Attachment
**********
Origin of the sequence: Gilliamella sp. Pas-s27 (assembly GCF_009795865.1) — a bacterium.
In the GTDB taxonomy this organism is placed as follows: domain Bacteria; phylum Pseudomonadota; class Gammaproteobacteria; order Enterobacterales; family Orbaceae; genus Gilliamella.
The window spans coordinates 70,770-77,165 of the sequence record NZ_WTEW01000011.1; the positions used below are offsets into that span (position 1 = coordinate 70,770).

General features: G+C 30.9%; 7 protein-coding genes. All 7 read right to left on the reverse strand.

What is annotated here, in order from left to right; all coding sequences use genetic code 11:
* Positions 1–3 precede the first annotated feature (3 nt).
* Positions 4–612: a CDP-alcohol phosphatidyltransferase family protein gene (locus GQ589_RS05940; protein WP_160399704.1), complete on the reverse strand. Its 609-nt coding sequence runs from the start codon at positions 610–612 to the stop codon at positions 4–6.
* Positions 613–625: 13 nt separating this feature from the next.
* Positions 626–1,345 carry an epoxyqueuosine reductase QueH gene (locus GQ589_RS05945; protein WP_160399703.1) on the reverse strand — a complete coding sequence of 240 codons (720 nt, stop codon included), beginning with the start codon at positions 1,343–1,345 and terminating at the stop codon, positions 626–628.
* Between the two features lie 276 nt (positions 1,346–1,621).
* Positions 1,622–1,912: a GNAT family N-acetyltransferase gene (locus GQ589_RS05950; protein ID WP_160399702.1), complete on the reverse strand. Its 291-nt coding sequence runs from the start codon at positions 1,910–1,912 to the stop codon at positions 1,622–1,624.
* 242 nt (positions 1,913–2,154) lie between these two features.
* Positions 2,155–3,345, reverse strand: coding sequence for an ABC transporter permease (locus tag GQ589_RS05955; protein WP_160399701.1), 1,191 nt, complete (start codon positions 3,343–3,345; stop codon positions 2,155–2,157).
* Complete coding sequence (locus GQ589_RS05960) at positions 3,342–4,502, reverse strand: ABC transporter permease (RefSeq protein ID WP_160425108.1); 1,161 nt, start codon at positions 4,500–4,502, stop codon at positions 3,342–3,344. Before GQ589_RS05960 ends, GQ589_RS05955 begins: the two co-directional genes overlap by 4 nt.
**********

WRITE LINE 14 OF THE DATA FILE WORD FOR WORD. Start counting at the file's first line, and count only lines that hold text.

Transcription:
* Complete coding sequence (locus GQ589_RS05960) at positions 3,342–4,502, reverse strand: ABC transporter permease (RefSeq protein ID WP_160425108.1); 1,161 nt, start codon at positions 4,500–4,502, stop codon at positions 3,342–3,344. Before GQ589_RS05960 ends, GQ589_RS05955 begins: the two co-directional genes overlap by 4 nt.